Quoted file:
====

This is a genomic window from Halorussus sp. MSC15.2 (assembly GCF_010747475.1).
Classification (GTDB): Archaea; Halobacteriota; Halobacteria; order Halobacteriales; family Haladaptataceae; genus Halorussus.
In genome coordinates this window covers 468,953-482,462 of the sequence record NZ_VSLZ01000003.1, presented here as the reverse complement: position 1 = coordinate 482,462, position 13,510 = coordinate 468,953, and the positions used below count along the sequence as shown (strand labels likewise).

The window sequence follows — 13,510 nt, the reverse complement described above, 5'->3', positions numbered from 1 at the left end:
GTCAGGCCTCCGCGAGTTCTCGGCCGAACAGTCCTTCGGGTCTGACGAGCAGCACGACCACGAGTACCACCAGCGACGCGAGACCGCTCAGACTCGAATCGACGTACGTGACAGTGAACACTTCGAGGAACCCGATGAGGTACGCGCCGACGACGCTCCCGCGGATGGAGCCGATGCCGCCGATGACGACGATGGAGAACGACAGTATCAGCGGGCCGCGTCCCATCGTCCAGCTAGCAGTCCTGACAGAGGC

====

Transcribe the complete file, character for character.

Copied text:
This is a genomic window from Halorussus sp. MSC15.2 (assembly GCF_010747475.1).
Classification (GTDB): Archaea; Halobacteriota; Halobacteria; order Halobacteriales; family Haladaptataceae; genus Halorussus.
In genome coordinates this window covers 468,953-482,462 of the sequence record NZ_VSLZ01000003.1, presented here as the reverse complement: position 1 = coordinate 482,462, position 13,510 = coordinate 468,953, and the positions used below count along the sequence as shown (strand labels likewise).

The window sequence follows — 13,510 nt, the reverse complement described above, 5'->3', positions numbered from 1 at the left end:
GTCAGGCCTCCGCGAGTTCTCGGCCGAACAGTCCTTCGGGTCTGACGAGCAGCACGACCACGAGTACCACCAGCGACGCGAGACCGCTCAGACTCGAATCGACGTACGTGACAGTGAACACTTCGAGGAACCCGATGAGGTACGCGCCGACGACGCTCCCGCGGATGGAGCCGATGCCGCCGATGACGACGATGGAGAACGACAGTATCAGCGGGCCGCGTCCCATCGTCCAGCTAGCAGTCCTGACAGAGGC